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Golfers rally to save the Hiawatha Golf Course

Posted on 29 August 2017 by calvin

Golfers Rally Crowd

Photo above: A group of about 100 Hiawatha Golf Course supporters gathered on Tues., Aug. 15, in response to the Minneapolis Park and Recreation Board decision on Aug. 9 to shut down the course. They encourage residents to browse their site, for more information and to get involved in saving the course. (Photo by Tesha M. Christensen)

Following Park Board decision to close course, supporters come together to push back

Article and photos by TESHA M. CHRISTENSEN
“We don’t want a beautiful recreational asset turned into a stormwater pond,” Jerry Mullin told a group of about 100 Hiawatha Golf Course supporters on Tues., Aug. 15.

Mullin, an environmental consultant who used to work for Baar Engineering, has lived across the street from the golf course for 20 years. He and other speakers at a rally in support of Hiawatha Golf Course charged that the Minneapolis Parks and Recreation Board process hasn’t been fair since the beginning, and they want to have more of a say in what happens at the course.

Golfers Rally Jerry MullinPhoto right: Jerry Mullin, and other speakers at a rally in support of Hiawatha Golf Course, charged that the Minneapolis Parks and Recreation Board process hasn’t been fair since the beginning, and they want to have more of a say in what happens at the course.

Following a flood in 2014, the Minneapolis Park and Recreation Board (MPRB) learned that the course is pumping far more water off the property than allowed by a Department of Natural Resources permit. The park board began holding meetings in 2015 to update residents on what was happening at the course and to begin envisioning what else the land could be used for if it wasn’t a golf course.

On Aug. 9, the park board approved reducing the pumping from 242 million gallons to 94 million gallons by a 6-3 vote. The course is expected to remain open through the 2019 season.

Supporters push for advocacy
Kathryn Kelly grew up near the golf course, and her mom still resides in the neighborhood. “I believe if they flood this golf course all the houses down there are at risk for flooding,” said Kelly, who was at home during the 1987 flood when the water came up to Longfellow Ave.

Kelly also played golf at Hiawatha as a teenager when she was a member of the Roosevelt High School team. “I think it should stay,” she stated. Kelly doesn’t support the park board idea of putting in parking lots and a pavilion. “I don’t understand how you can build a pavilion on a swamp,” Kelly commented.

Golfers Rally Levy PoundMayoral candidate Nekima Levy-Pound (photo right) told the crowd she believes this situation is another example of the Park Board not listening to the people. “Unfortunately, they have too much unchecked power,” Levy-Pound said. “The November elections are coming up, and they’re very important because we have the chance to change park board leaders.”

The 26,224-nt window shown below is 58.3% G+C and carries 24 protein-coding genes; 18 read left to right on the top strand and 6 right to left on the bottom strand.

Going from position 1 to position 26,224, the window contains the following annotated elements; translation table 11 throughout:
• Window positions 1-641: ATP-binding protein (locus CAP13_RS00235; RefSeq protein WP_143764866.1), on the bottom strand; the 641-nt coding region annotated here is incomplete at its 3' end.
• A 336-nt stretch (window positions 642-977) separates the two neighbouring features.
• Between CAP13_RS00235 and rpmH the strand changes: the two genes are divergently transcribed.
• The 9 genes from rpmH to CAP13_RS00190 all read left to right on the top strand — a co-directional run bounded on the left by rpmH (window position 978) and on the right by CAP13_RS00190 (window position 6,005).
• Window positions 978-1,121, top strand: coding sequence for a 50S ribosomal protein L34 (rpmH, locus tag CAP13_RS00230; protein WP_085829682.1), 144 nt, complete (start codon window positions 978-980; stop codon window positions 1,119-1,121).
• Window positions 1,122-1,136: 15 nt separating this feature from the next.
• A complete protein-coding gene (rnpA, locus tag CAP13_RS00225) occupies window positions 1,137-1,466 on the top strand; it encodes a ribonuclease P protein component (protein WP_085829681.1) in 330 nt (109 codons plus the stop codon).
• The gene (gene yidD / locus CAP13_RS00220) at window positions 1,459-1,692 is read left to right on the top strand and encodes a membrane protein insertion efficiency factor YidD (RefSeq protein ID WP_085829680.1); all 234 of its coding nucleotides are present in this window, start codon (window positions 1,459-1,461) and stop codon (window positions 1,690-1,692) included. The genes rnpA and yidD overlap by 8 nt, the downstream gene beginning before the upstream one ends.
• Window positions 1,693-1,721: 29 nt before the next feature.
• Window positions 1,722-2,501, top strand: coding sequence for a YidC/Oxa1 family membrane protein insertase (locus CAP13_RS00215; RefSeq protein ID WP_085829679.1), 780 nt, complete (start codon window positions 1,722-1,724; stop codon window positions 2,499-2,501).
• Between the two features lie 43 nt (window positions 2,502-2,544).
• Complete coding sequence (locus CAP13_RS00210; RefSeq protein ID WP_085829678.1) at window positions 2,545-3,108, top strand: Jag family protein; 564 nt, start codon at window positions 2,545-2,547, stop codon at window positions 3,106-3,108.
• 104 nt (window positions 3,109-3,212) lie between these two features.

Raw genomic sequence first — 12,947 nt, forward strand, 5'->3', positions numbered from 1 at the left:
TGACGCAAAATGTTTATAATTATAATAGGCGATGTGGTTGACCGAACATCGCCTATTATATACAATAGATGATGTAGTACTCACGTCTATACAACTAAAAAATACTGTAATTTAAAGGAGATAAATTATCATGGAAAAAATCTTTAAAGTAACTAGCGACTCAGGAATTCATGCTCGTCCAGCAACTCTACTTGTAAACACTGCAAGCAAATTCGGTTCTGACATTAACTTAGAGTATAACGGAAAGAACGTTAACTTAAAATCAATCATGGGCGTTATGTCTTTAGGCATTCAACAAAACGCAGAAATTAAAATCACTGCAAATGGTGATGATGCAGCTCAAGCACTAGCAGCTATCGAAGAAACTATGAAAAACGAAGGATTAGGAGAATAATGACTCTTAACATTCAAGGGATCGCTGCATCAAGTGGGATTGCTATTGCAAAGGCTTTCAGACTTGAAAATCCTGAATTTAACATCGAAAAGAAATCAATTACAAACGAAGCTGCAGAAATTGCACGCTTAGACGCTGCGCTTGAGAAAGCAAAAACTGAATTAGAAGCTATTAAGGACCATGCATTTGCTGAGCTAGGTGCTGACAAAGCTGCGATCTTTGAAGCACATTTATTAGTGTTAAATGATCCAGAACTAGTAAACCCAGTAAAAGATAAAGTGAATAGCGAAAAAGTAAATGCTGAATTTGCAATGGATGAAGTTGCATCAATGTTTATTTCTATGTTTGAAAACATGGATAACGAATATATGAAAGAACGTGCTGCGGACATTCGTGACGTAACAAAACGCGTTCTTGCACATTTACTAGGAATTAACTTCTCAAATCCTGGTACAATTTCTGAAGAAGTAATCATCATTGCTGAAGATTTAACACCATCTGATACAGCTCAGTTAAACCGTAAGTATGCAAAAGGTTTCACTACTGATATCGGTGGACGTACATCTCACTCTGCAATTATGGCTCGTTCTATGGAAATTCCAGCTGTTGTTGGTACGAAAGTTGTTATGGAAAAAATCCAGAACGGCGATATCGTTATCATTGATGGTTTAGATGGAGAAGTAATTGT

Levy-Pound said that she didn’t understand how the park board is moving ahead with closing the course before it has a solid plan for redevelopment or the funds to pay for it.

Levy-Pound questioned, “How can golf be a dying sport at Hiawatha Golf Course if this course is used by so many?” She pointed to the youth that use the course, as well as all the people who showed up for the rally.

“I believe that because of the power of your advocacy, it will remain open,” Levy-Pound said.

Several other candidates for office within the city spoke to the crowd, including Charlie Casserly, at-large park board candidate; Bob Fine, who is running for the District 6 Park Board seat in the southwest section of the city; Bill Shroyer, District 5 Park Board candidate; and Andrea Fahrenkrug, District 5 Park Board candidate.

Shroyer is a 17-year Park Board employee in the forestry and maintenance department. “They’re going to dredge the Mississippi, and they can’t dredge this lake?” he asked.

Shroyer thinks the user numbers generated for the site if it were redeveloped are fake. “I know the food forest isn’t going to bring half a million people here,” said Shroyer. “This is a success, and we’re not going to give it up.”

Andrea Fahrenkrug’s husband grew up playing the course at Hiawatha. She understands that some people don’t like to play golf and don’t use the course. “That’s fine,” she said. “You don’t have to want a golf course. We want a golf course.” She believes that diversity in the activities offered within the park system is important.

Golfers Rally Bobby WarfieldBobbie Warfield (photo left) agreed. “There are 6,800 acres of park land in Minneapolis,” he pointed out. “What are we going to get by having another restaurant in Minneapolis? But this is the only golf course in south Minneapolis.”

Course supporters encouraged people to browse for more information on how to get involved in saving the golf course.

MPRB’S next steps
Earlier in August, the MPRB directed staff to organize a process of amending the Nokomis Hiawatha Regional Park Master Plan to accommodate changes to the Hiawatha Golf Course property following the decision to reduce pumping there.

MPRB will be forming a Community Advisory Committee (CAC) to determine if some form of traditional golf can remain on the property.

The process to determine the future usage of the course is estimated to take between nine and 12 months, according to a press release. The process to prepare plans and obtain permits will take another 12 months or more. During that time, MPRB will work with the DNR to continue current pumping levels so that Hiawatha Golf Course will remain open as an 18-hole golf course until at least the end of 2019.

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